President Donald Trump’s strong defense of Western civilization during his speech at Mount Rushmore back on July 3 provoked the usual caterwauling from the Dem/ Mainstream Media Treason Lobby Complex. Yet that likely wouldn’t have been possible were it not for a seminal event almost exactly 56 years earlier: On July 2, 1964, President Lyndon B. Johnson signed the Civil Rights Act of 1964—in effect beginning, although almost no one predicted it, open warfare against the Historic American Nation.
As a practical matter, as Christopher Caldwell wrote in his latest book The Age Of Entitlement, the Civil Rights Act has now supplanted the real Constitution to the long-term detriment of the country, not least from supposedly unintended consequences. For the past 56 years, America has undergone a Great Leap Forward in social engineering that has thoroughly destabilized the American body politic.
The new federal protections meant to stop discrimination did not have the intended effect. Newly-won equality under the law, promptly inverted by federal courts and bureaucrats to mean preferences for blacks and other “protected classes,” apparently did not satisfy blacks. Despite whites’ genuflecting to blacks with all sorts of concessions, anti-white animus has intensified to the level of outright, visceral hatred that we see today.
Thus, Leftist commentators now claim that the fight for civil rights is not over and even more inequalities and injustices that must be addressed [The Fight For Civil Rights Is Far From Over, by Jon Else, HuffPost, March 27, 2017]. The recent wave of BLM protests have descended into arson, looting, and iconoclastic vandalism in the name of fighting “systemic racism” and “white supremacy.”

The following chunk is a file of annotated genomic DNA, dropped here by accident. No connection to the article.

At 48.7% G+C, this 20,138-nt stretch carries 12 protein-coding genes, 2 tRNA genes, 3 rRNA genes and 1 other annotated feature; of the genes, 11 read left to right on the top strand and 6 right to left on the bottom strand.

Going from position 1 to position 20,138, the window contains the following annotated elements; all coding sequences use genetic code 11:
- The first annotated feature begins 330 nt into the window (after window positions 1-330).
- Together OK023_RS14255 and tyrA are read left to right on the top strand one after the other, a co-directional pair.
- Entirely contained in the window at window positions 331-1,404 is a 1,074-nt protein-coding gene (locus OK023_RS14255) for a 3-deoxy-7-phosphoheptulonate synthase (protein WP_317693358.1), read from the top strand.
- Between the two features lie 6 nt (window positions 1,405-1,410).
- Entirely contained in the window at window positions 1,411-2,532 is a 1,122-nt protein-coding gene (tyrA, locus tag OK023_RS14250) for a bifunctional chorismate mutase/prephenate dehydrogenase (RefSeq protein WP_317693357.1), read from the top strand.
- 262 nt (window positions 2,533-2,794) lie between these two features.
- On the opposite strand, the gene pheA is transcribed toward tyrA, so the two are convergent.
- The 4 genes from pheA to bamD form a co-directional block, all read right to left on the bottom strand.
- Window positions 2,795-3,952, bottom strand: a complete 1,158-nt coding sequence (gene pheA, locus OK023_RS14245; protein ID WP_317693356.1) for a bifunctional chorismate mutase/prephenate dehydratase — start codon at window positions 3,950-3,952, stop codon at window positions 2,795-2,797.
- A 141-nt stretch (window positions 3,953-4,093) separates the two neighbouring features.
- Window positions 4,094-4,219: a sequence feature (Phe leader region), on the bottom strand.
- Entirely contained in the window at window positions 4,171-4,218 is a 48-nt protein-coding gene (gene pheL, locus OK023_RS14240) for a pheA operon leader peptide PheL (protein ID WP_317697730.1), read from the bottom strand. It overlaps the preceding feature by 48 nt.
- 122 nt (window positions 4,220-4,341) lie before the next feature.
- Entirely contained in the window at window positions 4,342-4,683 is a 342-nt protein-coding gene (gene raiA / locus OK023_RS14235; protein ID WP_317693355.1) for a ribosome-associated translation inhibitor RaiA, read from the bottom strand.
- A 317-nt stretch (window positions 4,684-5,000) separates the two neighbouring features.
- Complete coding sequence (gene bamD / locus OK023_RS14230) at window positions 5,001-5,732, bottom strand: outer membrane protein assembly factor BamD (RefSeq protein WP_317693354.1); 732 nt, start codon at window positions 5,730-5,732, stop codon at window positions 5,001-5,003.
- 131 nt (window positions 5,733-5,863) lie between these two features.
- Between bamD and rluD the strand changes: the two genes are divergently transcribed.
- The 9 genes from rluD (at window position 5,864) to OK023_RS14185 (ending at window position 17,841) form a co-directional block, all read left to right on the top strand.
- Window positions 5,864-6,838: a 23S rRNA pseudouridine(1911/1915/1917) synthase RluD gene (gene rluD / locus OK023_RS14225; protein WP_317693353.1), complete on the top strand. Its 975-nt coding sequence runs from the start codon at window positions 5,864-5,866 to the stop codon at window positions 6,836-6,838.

Nothing changed, if you believe the Black Lives Matter narrative—despite 56 years of concessions to angry blacks.
Granted, blacks have faced and still face considerable struggles in terms of unemployment, gang and other violence, and fatherless and broken families, the last largely because of rampant bastardy [The Black Family: 40 Years Of Lies, by Kay S. Hymowitz, City Journal, Summer 2005].
But we all know none of those pathologies are related to “systemic racism” or oppression or white privilege. Indeed, they likely stem from the Civil Rights movement itself and its underlying ideological assumptions.
The CRA, for instance, contains provisions that violate the property rights of private business, as former Rep. Ron Paul and his son, Kentucky Senator Rand Paul, have correctly observed [Paul says he would have opposed 1964 Civil Rights Act, by Michael O’Brien, The Hill, May 13, 2011]. From the point of view of classical liberal theory, the state should not compel business owners to serve people with whom they don’t wish to associate or do business. Free individuals can shop elsewhere or organize peaceful protests against these businesses.
Other commentators on the Dissident Right such as Ilana Mercer and Paul Gottfried specifically take issue with the provisions that have destroyed freedom of association and the social engineering they have unleashed.
Beyond that, the successors to Martin Luther King Jr.’s movement have used the power of the managerial state, under the guise of enforcing the CRA, as a blunt weapon against the Historic American Nation. Al Sharpton and Jesse Jackson have dialed up anti-white hate with their race hustling and calls for increased government intervention to address the alleged scourge of “systemic racism.”
But they were not the inventors. The war against Free Association and private enterprise began with the champion of the Civil Rights movement: MLK himself.
As the historian Tom Woods demonstrated in 33 Questions About American History You’re Not Supposed to Ask, King was no fan of Western-style capitalism:
In fact, the Universal Basic Income currently widely discussed was one of King’s greatest political objectives. In his 1967 book, Where Do We Go from Here: Chaos or Community, King was transparent about his redistributionist vision, writing